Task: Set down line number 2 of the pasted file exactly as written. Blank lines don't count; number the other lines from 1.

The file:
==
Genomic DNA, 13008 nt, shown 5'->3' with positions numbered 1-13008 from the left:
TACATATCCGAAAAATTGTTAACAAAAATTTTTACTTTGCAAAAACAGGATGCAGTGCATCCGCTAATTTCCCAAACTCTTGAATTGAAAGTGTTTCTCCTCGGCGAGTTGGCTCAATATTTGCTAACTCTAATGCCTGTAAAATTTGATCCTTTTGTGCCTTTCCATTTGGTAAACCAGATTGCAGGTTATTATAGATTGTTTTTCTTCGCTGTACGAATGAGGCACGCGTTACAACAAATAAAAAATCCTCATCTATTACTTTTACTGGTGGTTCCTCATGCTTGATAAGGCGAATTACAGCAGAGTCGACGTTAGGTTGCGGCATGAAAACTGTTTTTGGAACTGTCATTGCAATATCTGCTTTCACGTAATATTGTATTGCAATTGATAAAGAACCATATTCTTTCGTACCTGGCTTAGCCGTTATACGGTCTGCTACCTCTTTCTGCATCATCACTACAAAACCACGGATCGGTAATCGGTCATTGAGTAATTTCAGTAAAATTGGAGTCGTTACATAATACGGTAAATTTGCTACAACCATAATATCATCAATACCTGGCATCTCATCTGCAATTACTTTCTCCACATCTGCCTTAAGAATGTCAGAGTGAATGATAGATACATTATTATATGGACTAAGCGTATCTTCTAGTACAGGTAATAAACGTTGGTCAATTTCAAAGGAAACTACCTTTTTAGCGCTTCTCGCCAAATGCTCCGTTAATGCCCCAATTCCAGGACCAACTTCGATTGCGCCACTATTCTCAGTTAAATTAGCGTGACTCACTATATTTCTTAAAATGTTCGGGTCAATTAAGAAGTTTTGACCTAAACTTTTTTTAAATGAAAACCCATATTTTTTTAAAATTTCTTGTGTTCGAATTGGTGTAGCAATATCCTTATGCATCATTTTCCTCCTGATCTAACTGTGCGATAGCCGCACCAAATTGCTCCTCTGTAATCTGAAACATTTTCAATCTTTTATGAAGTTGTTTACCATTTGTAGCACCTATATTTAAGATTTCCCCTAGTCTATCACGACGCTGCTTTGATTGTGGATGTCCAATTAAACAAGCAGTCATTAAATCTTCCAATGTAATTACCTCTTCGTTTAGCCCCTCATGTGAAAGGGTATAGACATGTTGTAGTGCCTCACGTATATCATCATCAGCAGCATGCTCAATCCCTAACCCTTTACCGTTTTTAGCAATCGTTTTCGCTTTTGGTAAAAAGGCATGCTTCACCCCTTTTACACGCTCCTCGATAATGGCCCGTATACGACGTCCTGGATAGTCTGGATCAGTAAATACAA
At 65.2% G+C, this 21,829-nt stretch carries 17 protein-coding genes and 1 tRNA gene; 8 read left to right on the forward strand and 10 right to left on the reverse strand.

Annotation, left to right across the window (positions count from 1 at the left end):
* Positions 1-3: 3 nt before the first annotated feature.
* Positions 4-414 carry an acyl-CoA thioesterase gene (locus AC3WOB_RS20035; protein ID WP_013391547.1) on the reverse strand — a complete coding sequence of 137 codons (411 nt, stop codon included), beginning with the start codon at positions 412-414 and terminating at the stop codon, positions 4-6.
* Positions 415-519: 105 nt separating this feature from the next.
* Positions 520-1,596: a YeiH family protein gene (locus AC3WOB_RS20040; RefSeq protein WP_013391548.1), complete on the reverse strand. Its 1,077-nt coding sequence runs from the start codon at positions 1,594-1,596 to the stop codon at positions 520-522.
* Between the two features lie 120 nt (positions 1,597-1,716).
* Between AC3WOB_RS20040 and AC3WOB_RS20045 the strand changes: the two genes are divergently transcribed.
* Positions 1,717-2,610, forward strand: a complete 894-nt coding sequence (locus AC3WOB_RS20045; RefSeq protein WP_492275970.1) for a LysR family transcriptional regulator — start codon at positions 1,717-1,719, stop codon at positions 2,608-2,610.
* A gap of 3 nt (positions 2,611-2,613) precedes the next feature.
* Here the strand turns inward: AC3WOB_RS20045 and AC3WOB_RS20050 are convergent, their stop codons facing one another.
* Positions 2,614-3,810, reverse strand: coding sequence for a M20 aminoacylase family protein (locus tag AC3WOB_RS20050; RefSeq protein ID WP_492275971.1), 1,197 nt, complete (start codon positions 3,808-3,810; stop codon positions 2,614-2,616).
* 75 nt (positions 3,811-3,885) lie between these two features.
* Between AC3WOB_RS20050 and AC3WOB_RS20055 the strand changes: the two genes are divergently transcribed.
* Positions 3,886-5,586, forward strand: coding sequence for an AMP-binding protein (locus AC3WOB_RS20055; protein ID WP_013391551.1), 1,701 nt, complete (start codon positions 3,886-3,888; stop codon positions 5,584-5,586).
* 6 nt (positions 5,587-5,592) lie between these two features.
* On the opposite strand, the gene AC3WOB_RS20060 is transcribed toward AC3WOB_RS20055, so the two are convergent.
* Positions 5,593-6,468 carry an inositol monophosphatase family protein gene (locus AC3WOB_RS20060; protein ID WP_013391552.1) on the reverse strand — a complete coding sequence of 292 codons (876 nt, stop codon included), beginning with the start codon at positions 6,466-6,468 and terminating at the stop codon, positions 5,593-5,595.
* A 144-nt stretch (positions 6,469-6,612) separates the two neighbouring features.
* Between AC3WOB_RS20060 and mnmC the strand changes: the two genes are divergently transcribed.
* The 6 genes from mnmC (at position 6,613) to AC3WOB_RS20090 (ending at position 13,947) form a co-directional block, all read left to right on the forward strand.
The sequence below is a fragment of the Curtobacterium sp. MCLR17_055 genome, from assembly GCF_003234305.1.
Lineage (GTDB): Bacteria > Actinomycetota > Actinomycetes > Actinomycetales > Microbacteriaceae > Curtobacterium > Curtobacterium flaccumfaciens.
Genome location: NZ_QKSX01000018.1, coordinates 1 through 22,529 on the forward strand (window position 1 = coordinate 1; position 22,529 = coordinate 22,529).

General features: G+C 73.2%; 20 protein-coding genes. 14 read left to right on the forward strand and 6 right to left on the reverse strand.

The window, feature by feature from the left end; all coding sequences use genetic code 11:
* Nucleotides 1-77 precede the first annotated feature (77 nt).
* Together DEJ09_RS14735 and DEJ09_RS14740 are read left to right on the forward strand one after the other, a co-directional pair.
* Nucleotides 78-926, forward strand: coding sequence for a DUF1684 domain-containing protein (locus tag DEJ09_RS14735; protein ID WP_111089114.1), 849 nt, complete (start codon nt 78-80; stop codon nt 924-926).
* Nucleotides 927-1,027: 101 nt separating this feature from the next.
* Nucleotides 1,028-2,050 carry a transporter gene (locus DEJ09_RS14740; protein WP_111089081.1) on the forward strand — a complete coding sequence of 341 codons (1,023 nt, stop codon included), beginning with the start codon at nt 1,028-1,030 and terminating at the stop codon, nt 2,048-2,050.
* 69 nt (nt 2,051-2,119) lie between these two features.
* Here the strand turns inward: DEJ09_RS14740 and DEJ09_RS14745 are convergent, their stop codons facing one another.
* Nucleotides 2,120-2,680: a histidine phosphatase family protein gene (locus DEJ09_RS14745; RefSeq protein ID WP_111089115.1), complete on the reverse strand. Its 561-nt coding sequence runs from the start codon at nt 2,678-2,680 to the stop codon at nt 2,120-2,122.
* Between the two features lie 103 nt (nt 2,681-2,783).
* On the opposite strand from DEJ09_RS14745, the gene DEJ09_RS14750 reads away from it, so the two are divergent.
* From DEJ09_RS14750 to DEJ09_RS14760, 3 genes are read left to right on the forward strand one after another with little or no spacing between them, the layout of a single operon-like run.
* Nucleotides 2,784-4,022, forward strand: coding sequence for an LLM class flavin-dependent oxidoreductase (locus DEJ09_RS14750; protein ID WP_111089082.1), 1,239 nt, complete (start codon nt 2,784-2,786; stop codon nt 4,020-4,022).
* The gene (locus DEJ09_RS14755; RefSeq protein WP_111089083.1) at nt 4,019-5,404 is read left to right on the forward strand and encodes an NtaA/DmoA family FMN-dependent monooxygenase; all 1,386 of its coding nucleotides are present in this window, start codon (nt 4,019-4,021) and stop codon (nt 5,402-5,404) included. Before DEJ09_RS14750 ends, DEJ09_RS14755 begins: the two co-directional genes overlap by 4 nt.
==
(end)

TACATATCCGAAAAATTGTTAACAAAAATTTTTACTTTGCAAAAACAGGATGCAGTGCATCCGCTAATTTCCCAAACTCTTGAATTGAAAGTGTTTCTCCTCGGCGAGTTGGCTCAATATTTGCTAACTCTAATGCCTGTAAAATTTGATCCTTTTGTGCCTTTCCATTTGGTAAACCAGATTGCAGGTTATTATAGATTGTTTTTCTTCGCTGTACGAATGAGGCACGCGTTACAACAAATAAAAAATCCTCATCTATTACTTTTACTGGTGGTTCCTCATGCTTGATAAGGCGAATTACAGCAGAGTCGACGTTAGGTTGCGGCATGAAAACTGTTTTTGGAACTGTCATTGCAATATCTGCTTTCACGTAATATTGTATTGCAATTGATAAAGAACCATATTCTTTCGTACCTGGCTTAGCCGTTATACGGTCTGCTACCTCTTTCTGCATCATCACTACAAAACCACGGATCGGTAATCGGTCATTGAGTAATTTCAGTAAAATTGGAGTCGTTACATAATACGGTAAATTTGCTACAACCATAATATCATCAATACCTGGCATCTCATCTGCAATTACTTTCTCCACATCTGCCTTAAGAATGTCAGAGTGAATGATAGATACATTATTATATGGACTAAGCGTATCTTCTAGTACAGGTAATAAACGTTGGTCAATTTCAAAGGAAACTACCTTTTTAGCGCTTCTCGCCAAATGCTCCGTTAATGCCCCAATTCCAGGACCAACTTCGATTGCGCCACTATTCTCAGTTAAATTAGCGTGACTCACTATATTTCTTAAAATGTTCGGGTCAATTAAGAAGTTTTGACCTAAACTTTTTTTAAATGAAAACCCATATTTTTTTAAAATTTCTTGTGTTCGAATTGGTGTAGCAATATCCTTATGCATCATTTTCCTCCTGATCTAACTGTGCGATAGCCGCACCAAATTGCTCCTCTGTAATCTGAAACATTTTCAATCTTTTATGAAGTTGTTTACCATTTGTAGCACCTATATTTAAGATTTCCCCTAGTCTATCACGACGCTGCTTTGATTGTGGATGTCCAATTAAACAAGCAGTCATTAAATCTTCCAATGTAATTACCTCTTCGTTTAGCCCCTCATGTGAAAGGGTATAGACATGTTGTAGTGCCTCACGTATATCATCATCAGCAGCATGCTCAATCCCTAACCCTTTACCGTTTTTAGCAATCGTTTTCGCTTTTGGTAAAAAGGCATGCTTCACCCCTTTTACACGCTCCTCGATAATGGCCCGTATACGACGTCCTGGATAGTCTGGATCAGTAAATACAA